The Fiscal Responsibility Act—or debt ceiling bill—announced over Memorial Day weekend contains numerous pieces from the failed “Dirty Deal” that would create a decades-long legacy of pollution and further brutalize frontline communities. The Western Environmental Law Center urges Congress to reject the debt ceiling deal’s poison pills and pass a clean debt ceiling bill.

“To appease Sen. Manchin, the ‘Dirty Debt Deal’ is centered on legislative approval of the Mountain Valley Pipeline—a fossil fuel project that would emit the equivalent climate pollution of 23 coal-fired power plants and deny people and communities along the pipeline’s path with basic legal protections, procedural fairness, and environmental justice,” said Western Environmental Law Center Executive Director Erik Schlenker-Goodrich. “The Dirty Debt Deal also meddles with the National Environmental Policy Act, undermining decision-making in the public interest, while also failing to provide real, tangible investments in improved decision-making regarding renewable energy transmission. Democrats should demand a clean debt ceiling bill and vote no on this absurdity.”

Other elements of the deal present serious risks to the country’s future and a just transition. Namely, the deal would freeze all non-military spending, which will prolong environmental review and limit agencies’ ability to ensure public safety.

The Dirty Debt Deal would also attack frontline communities’ needed social benefits. New work requirements for the Supplemental Nutrition Assistance Program (SNAP) would increase food insecurity for millions of Americans. Cuts to the Temporary Assistance to Needy Families (TANF) program would make it more difficult for families to achieve self-sufficiency. Harsh spending restrictions over the next two years will take money out of the pockets of struggling Americans who rely on a wide range of social programs: the Special Supplemental Nutrition Program for Women, Infants, and Children (WIC) program, the Emergency Food Assistance Program (TEFAP), Supplemental Commodity Food Assistance Program (CSFP), Head Start, Low-Income Home Energy Assistance Program (LIHEAP), and other programs to help people overcome poverty.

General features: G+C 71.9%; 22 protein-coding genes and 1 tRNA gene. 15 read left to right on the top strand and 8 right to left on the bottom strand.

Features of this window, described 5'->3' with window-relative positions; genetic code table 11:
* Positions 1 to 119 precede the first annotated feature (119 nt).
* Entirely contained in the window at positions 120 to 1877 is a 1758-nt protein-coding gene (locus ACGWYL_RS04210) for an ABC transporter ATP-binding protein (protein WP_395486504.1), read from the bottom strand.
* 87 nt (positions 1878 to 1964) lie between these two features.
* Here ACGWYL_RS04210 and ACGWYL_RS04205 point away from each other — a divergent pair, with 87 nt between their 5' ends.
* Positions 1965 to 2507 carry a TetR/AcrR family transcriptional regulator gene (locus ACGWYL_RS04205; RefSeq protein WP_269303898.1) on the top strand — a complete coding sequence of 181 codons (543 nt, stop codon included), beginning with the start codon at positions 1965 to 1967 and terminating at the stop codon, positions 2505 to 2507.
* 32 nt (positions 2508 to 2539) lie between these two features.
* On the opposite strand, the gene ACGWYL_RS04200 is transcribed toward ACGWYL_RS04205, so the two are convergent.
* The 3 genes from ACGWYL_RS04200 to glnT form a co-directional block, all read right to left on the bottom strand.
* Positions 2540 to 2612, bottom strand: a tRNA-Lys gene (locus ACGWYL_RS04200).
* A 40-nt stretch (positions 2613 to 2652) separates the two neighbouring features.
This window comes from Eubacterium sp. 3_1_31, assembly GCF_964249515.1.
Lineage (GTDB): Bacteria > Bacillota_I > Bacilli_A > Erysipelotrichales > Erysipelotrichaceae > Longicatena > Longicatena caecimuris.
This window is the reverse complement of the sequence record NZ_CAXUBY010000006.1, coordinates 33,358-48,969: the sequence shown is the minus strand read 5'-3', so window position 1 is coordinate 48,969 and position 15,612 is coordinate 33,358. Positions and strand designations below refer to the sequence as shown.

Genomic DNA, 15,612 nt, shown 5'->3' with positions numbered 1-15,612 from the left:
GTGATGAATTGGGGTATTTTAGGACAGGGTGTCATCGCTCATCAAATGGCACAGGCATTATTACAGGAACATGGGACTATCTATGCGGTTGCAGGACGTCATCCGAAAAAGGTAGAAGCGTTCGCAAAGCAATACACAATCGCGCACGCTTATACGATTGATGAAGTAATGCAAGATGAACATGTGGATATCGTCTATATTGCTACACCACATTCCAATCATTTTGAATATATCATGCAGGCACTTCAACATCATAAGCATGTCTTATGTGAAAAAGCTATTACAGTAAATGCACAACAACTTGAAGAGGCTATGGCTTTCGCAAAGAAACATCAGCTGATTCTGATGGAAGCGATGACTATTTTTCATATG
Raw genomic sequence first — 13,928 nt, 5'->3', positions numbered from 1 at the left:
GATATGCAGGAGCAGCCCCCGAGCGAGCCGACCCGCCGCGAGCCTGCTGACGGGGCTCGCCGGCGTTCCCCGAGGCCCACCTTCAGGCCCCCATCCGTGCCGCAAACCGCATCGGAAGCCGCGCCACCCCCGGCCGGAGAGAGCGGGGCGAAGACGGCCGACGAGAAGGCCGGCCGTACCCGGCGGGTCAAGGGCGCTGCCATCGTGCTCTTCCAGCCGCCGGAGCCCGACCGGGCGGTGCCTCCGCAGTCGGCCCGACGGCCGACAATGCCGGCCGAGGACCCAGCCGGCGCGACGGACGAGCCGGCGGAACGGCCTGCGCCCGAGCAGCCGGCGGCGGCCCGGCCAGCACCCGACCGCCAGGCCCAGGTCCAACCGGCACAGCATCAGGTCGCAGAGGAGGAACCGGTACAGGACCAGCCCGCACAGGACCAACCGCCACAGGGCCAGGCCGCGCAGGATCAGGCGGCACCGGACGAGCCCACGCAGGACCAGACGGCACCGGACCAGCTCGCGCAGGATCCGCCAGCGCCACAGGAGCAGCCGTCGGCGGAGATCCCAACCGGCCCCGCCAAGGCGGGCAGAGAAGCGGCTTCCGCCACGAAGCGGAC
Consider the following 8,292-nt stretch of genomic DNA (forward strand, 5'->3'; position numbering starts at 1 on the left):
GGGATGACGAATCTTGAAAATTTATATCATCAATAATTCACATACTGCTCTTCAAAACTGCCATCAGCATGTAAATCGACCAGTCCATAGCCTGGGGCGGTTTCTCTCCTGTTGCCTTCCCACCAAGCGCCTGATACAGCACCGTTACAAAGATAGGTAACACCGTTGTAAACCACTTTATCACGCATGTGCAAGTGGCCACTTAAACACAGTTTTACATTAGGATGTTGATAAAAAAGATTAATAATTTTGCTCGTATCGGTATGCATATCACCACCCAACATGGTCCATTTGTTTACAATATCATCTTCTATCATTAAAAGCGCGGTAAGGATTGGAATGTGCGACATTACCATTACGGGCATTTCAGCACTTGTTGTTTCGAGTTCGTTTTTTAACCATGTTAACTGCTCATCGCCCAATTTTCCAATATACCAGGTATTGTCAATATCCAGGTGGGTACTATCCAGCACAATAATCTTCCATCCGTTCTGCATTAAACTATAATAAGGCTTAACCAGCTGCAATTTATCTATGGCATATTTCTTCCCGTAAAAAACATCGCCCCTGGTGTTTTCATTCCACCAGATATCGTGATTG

In addition, the Dirty Debt Deal would roll back student loan forgiveness. Student loan forgiveness has the potential to be a life-changing policy for millions of people that would make large progress toward narrowing the racial wealth gap.

Finally, the Dirty Debt Deal would immediately claw back $1.38 billion of Internal Revenue Service funding and repurpose one-quarter of the $80 billion in Inflation Reduction Act that would impede the IRS’ ability to improve enforcement against wealthy tax cheats. This would greatly undermine the Inflation Reduction Act’s ambitious federal climate action.

“The Dirty Debt Deal harms the western U.S., full stop,” said Schlenker-Goodrich. “We need to stand together,oppose the Dirty Debt Deal, pass a clean debt ceiling bill, and prevent right-wing politicians in Washington, D.C. from holding the country’s financial strength hostage. We’re sick and tired of political games designed to benefit politicians and polluters, not people and communities. We desperately need leaders who will work with us to justly transition the U.S. away from its dependence on fossil fuels and towards a thriving, resilient, and renewable energy future.”


There are opportunities to strengthen our country’s permitting processes. But the reason for delays is not the implementation of bedrock laws such as the National Environmental Policy Act, as “permitting reform” advocates suggest. We must tend to our garden of environmental laws to further long-sighted momentum as we transition to renewable energy, not let fossil fuel polluters wreck the garden in service of profit over people.

The vast majority of federal actions subject to NEPA review are evaluated through an expedited analysis. Less than 1% of federal actions require a more time-consuming environmental impact statement. In terms of legal challenges, less than 1% of NEPA actions result in litigation, even as litigation plays a critical role in holding federal agencies and polluters accountable, protecting clean air and water, and creating opportunities for community-led solutions. Importantly, studies have shown that expediting NEPA review and limiting public involvement lead to inadequate, environmentally harmful decisions and a higher likelihood of litigation.


Erik Schlenker-Goodrich, 575-770-1295,

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